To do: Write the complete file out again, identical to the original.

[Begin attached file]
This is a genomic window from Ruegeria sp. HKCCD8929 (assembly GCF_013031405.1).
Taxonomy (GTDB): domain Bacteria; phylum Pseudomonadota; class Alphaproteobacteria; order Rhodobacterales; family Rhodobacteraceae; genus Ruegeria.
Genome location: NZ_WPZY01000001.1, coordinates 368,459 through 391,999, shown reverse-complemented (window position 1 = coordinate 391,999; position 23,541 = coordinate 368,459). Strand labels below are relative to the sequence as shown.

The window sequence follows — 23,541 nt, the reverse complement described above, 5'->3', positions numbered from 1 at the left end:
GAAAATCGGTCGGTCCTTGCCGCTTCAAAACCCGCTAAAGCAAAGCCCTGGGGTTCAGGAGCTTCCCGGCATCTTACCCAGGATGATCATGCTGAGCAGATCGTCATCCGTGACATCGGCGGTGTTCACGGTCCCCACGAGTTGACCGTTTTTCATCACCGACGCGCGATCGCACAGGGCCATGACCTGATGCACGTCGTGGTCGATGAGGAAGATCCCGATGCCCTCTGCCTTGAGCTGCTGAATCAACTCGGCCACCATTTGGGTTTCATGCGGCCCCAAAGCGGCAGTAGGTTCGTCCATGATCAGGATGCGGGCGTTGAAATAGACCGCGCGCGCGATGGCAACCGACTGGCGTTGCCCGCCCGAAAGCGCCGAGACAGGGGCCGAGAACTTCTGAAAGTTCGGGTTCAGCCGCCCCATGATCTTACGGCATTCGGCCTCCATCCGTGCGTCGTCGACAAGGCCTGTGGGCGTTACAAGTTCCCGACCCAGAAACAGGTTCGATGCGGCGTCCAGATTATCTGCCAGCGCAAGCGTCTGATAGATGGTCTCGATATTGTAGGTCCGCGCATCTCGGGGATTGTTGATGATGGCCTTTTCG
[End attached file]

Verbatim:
This is a genomic window from Ruegeria sp. HKCCD8929 (assembly GCF_013031405.1).
Taxonomy (GTDB): domain Bacteria; phylum Pseudomonadota; class Alphaproteobacteria; order Rhodobacterales; family Rhodobacteraceae; genus Ruegeria.
Genome location: NZ_WPZY01000001.1, coordinates 368,459 through 391,999, shown reverse-complemented (window position 1 = coordinate 391,999; position 23,541 = coordinate 368,459). Strand labels below are relative to the sequence as shown.

The window sequence follows — 23,541 nt, the reverse complement described above, 5'->3', positions numbered from 1 at the left end:
GAAAATCGGTCGGTCCTTGCCGCTTCAAAACCCGCTAAAGCAAAGCCCTGGGGTTCAGGAGCTTCCCGGCATCTTACCCAGGATGATCATGCTGAGCAGATCGTCATCCGTGACATCGGCGGTGTTCACGGTCCCCACGAGTTGACCGTTTTTCATCACCGACGCGCGATCGCACAGGGCCATGACCTGATGCACGTCGTGGTCGATGAGGAAGATCCCGATGCCCTCTGCCTTGAGCTGCTGAATCAACTCGGCCACCATTTGGGTTTCATGCGGCCCCAAAGCGGCAGTAGGTTCGTCCATGATCAGGATGCGGGCGTTGAAATAGACCGCGCGCGCGATGGCAACCGACTGGCGTTGCCCGCCCGAAAGCGCCGAGACAGGGGCCGAGAACTTCTGAAAGTTCGGGTTCAGCCGCCCCATGATCTTACGGCATTCGGCCTCCATCCGTGCGTCGTCGACAAGGCCTGTGGGCGTTACAAGTTCCCGACCCAGAAACAGGTTCGATGCGGCGTCCAGATTATCTGCCAGCGCAAGCGTCTGATAGATGGTCTCGATATTGTAGGTCCGCGCATCTCGGGGATTGTTGATGATGGCCTTTTCG